So what makes people go to a movie? Generally, it is awareness - or now, in Hollywood parlance, "pre-awareness." Since studios cannot spend enough on advertising to buy awareness (there is so much advertising noise in the marketplace these days), there is a tendency to make movies with familiar titles, characters and stories: "The Dukes of Hazzard," "Spider-Man," "War of the Worlds," "Charlie and the Chocolate Factory." In the past decade, most box-office revenue has come from pre-aware titles, which includes sequels ("X-Men 3," set for a May 2006 release) and remakes ("King Kong," Dec. 14).

In short, the theatrical release of a film now is little more than a commercial for the DVD release, which will follow in four months or less. Leipzig points out that Wal-Mart's inventory tracking systems will have decided whether a DVD is a success or a dud by the time that LA executives are in the office on the morning of a new release date. (Wal-Mart alone, after all, accounts for more than a third of all DVD sales.)

Even all this does not eliminate the possibility of a renaissance of quality filmmaking. It simply means that it is naive to think that DVDs by their existence alone will push us in that direction. Sadly, for the moment, the opposite seems to be true.

Every once in a while, I get to be ahead of the curve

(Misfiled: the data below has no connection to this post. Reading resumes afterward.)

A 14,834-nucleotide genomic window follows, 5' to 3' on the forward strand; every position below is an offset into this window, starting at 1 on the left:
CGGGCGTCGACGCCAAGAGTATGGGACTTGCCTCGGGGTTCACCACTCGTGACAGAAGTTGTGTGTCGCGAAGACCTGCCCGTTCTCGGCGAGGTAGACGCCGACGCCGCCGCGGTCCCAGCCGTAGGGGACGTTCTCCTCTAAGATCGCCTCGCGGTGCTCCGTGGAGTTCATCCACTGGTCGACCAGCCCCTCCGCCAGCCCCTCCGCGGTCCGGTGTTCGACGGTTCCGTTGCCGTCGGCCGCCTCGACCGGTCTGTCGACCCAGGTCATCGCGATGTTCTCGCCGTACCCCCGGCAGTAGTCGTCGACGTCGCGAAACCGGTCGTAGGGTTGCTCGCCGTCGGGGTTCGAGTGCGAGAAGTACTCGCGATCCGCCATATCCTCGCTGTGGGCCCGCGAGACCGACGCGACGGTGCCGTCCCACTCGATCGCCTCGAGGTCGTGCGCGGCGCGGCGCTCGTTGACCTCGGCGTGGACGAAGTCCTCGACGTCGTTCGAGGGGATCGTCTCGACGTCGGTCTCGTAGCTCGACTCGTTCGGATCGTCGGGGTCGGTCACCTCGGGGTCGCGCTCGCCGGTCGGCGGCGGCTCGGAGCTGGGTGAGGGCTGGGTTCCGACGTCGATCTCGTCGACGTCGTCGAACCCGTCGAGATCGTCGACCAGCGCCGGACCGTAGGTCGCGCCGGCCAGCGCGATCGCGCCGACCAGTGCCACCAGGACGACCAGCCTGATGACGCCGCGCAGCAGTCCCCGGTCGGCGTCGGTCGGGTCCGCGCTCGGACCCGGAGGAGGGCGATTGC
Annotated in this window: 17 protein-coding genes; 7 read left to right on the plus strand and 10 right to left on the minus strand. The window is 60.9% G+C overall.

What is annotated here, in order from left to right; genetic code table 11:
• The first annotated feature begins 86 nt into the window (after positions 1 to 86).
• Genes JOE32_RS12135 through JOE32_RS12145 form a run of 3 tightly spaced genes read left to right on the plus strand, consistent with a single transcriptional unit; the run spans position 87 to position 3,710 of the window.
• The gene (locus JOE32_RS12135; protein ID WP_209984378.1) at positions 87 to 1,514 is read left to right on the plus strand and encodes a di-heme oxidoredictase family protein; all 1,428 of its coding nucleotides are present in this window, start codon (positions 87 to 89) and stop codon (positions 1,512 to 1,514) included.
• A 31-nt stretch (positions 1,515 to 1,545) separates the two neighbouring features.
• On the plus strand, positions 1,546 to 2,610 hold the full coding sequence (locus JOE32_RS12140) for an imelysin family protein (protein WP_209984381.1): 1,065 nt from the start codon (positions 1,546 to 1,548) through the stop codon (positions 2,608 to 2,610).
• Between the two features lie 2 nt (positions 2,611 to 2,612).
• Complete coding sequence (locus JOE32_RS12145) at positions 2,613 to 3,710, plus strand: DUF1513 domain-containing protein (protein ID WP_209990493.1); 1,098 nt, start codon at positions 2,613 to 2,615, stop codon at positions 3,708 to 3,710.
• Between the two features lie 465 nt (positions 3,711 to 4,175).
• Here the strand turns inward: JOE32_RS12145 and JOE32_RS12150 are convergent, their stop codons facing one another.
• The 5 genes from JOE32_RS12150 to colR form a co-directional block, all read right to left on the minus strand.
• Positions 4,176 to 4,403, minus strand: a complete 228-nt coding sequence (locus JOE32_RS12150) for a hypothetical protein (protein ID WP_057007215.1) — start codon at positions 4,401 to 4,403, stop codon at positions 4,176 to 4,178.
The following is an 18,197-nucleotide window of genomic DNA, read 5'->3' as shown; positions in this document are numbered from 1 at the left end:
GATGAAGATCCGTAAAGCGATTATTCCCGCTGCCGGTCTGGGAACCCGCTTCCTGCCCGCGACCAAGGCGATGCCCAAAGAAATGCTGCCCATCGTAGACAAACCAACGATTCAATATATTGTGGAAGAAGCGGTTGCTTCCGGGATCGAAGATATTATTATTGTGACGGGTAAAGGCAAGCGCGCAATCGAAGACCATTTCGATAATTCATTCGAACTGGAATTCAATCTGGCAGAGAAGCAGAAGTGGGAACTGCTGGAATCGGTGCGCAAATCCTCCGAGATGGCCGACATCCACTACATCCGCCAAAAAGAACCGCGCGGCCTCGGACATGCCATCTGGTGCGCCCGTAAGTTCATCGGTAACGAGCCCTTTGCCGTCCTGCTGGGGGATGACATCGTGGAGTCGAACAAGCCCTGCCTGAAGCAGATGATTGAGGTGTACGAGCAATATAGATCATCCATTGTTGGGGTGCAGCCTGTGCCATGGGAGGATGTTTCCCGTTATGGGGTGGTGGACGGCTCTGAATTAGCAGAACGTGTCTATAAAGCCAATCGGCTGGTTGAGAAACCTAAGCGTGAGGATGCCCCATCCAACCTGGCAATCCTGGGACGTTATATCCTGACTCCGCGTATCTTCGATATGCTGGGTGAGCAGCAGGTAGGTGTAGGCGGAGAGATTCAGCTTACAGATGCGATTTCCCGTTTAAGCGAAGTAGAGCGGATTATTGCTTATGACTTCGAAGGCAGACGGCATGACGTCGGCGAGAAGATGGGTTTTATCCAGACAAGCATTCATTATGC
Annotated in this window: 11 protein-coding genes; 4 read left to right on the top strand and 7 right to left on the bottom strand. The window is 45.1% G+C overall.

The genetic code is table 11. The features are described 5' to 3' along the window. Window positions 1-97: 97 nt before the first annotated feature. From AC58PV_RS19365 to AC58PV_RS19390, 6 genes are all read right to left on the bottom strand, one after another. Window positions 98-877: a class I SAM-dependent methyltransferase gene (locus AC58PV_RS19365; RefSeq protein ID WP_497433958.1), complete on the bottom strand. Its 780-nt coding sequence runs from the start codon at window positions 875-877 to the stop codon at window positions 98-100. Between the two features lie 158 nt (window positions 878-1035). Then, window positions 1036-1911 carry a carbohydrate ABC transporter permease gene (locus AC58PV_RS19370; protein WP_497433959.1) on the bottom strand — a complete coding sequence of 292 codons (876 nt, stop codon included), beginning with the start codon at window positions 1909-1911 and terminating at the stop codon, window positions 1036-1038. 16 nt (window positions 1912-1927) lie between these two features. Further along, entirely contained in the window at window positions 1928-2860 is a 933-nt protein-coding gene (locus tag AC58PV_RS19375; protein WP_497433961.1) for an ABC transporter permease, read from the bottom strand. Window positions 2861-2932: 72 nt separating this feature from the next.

Kathryn Gursky of Los Alamos, N.M., with her restocked library. Photograph by Rick Scibelli Jr. for The New York Times.

For those of you who are curious to find out more about the enigmatic owner of the complete Penguin Classics collection whose photo of her library, posted on, I borrowed and posted here, The New York Times published a short profile of her today.

Interesting tidbits? While the Times names her as Kathryn Gursky, and states that she has "acknowledged her ownership in a review of the collection on Amazon's Web site," the customer name as listed on is "Kate Bolton." (of course, there are a million reasons why the names might not match, and many other particulars line up: New Mexico residence, the appearance of the bookshelf in both the Times and pictures, and the description of the arrival and unpacking process of the collection on both Amazon and in the Times article.)

Also interesting is that Penguin acknowledges that the set as sold is not, in fact, complete. There are, apparently, a little more than 200 titles which are either awaiting redesign and reprinting, or are simply not in sufficient stock at the publisher to allow inclusion in the set.